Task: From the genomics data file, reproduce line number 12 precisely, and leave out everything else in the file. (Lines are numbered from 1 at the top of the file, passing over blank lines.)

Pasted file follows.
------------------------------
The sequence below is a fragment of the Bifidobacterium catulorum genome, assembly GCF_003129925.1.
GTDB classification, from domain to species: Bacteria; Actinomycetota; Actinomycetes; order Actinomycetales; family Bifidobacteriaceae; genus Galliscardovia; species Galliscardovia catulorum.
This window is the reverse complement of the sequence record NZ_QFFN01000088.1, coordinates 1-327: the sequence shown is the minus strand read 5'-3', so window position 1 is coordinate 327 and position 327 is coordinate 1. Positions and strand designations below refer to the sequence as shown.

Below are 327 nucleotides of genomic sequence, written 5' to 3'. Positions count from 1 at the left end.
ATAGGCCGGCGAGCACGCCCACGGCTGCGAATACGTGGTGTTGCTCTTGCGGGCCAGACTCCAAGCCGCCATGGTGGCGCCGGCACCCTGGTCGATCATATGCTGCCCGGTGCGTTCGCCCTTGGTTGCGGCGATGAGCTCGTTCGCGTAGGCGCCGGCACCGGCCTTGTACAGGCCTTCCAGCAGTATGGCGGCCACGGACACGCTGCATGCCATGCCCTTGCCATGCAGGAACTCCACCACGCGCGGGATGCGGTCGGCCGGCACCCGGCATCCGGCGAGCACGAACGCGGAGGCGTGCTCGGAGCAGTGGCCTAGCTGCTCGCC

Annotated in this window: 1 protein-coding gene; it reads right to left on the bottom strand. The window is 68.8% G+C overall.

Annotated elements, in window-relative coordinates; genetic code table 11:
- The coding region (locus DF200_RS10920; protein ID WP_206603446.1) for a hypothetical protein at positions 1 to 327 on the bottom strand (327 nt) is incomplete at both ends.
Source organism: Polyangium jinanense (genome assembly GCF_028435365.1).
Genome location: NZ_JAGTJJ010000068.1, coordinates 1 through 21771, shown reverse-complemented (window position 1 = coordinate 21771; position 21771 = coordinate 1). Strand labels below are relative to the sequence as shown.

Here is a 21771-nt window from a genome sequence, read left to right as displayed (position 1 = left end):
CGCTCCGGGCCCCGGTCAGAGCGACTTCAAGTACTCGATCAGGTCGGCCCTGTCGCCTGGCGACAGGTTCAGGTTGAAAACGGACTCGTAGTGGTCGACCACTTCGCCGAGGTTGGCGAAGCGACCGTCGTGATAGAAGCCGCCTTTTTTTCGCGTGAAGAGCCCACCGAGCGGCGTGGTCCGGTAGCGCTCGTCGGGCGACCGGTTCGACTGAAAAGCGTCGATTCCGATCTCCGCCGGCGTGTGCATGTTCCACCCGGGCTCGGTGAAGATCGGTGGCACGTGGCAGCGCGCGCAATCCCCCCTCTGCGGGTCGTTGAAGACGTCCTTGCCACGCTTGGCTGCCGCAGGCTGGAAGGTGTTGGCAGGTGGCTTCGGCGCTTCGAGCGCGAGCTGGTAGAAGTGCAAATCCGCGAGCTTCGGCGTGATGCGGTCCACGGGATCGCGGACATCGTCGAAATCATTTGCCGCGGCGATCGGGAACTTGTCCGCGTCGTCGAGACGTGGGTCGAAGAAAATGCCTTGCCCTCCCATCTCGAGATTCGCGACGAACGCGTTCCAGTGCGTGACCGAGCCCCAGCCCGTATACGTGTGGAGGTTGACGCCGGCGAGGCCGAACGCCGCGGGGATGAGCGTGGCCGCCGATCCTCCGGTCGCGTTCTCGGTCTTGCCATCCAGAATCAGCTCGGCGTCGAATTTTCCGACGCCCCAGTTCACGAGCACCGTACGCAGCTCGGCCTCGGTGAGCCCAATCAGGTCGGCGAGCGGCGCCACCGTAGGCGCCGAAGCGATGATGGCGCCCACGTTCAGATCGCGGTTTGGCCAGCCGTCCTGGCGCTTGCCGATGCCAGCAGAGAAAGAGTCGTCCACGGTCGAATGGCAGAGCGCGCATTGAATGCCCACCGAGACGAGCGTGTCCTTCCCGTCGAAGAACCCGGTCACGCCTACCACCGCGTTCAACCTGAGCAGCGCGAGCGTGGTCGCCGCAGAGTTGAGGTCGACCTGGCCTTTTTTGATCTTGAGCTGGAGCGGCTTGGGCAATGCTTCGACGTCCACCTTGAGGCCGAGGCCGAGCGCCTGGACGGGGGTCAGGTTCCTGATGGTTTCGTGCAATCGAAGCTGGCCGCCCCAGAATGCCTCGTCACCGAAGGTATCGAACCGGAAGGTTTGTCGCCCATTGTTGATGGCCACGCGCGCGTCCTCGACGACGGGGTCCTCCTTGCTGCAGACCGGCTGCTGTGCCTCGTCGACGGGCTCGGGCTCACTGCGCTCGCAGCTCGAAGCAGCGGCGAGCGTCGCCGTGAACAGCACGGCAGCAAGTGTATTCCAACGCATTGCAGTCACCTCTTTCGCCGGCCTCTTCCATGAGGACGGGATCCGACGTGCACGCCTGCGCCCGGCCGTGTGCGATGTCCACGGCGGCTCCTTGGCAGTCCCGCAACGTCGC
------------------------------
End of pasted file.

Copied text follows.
CGCTCCGGGCCCCGGTCAGAGCGACTTCAAGTACTCGATCAGGTCGGCCCTGTCGCCTGGCGACAGGTTCAGGTTGAAAACGGACTCGTAGTGGTCGACCACTTCGCCGAGGTTGGCGAAGCGACCGTCGTGATAGAAGCCGCCTTTTTTTCGCGTGAAGAGCCCACCGAGCGGCGTGGTCCGGTAGCGCTCGTCGGGCGACCGGTTCGACTGAAAAGCGTCGATTCCGATCTCCGCCGGCGTGTGCATGTTCCACCCGGGCTCGGTGAAGATCGGTGGCACGTGGCAGCGCGCGCAATCCCCCCTCTGCGGGTCGTTGAAGACGTCCTTGCCACGCTTGGCTGCCGCAGGCTGGAAGGTGTTGGCAGGTGGCTTCGGCGCTTCGAGCGCGAGCTGGTAGAAGTGCAAATCCGCGAGCTTCGGCGTGATGCGGTCCACGGGATCGCGGACATCGTCGAAATCATTTGCCGCGGCGATCGGGAACTTGTCCGCGTCGTCGAGACGTGGGTCGAAGAAAATGCCTTGCCCTCCCATCTCGAGATTCGCGACGAACGCGTTCCAGTGCGTGACCGAGCCCCAGCCCGTATACGTGTGGAGGTTGACGCCGGCGAGGCCGAACGCCGCGGGGATGAGCGTGGCCGCCGATCCTCCGGTCGCGTTCTCGGTCTTGCCATCCAGAATCAGCTCGGCGTCGAATTTTCCGACGCCCCAGTTCACGAGCACCGTACGCAGCTCGGCCTCGGTGAGCCCAATCAGGTCGGCGAGCGGCGCCACCGTAGGCGCCGAAGCGATGATGGCGCCCACGTTCAGATCGCGGTTTGGCCAGCCGTCCTGGCGCTTGCCGATGCCAGCAGAGAAAGAGTCGTCCACGGTCGAATGGCAGAGCGCGCATTGAATGCCCACCGAGACGAGCGTGTCCTTCCCGTCGAAGAACCCGGTCACGCCTACCACCGCGTTCAACCTGAGCAGCGCGAGCGTGGTCGCCGCAGAGTTGAGGTCGACCTGGCCTTTTTTGATCTTGAGCTGGAGCGGCTTGGGCAATGCTTCGACGTCCACCTTGAGGCCGAGGCCGAGCGCCTGGACGGGGGTCAGGTTCCTGATGGTTTCGTGCAATCGAAGCTGGCCGCCCCAGAATGCCTCGTCACCGAAGGTATCGAACCGGAAGGTTTGTCGCCCATTGTTGATGGCCACGCGCGCGTCCTCGACGACGGGGTCCTCCTTGCTGCAGACCGGCTGCTGTGCCTCGTCGACGGGCTCGGGCTCACTGCGCTCGCAGCTCGAAGCAGCGGCGAGCGTCGCCGTGAACAGCACGGCAGCAAGTGTATTCCAACGCATTGCAGTCACCTCTTTCGCCGGCCTCTTCCATGAGGACGGGATCCGACGTGCACGCCTGCGCCCGGCCGTGTGCGATGTCCACGGCGGCTCCTTGGCAGTCCCGCAACGTCGC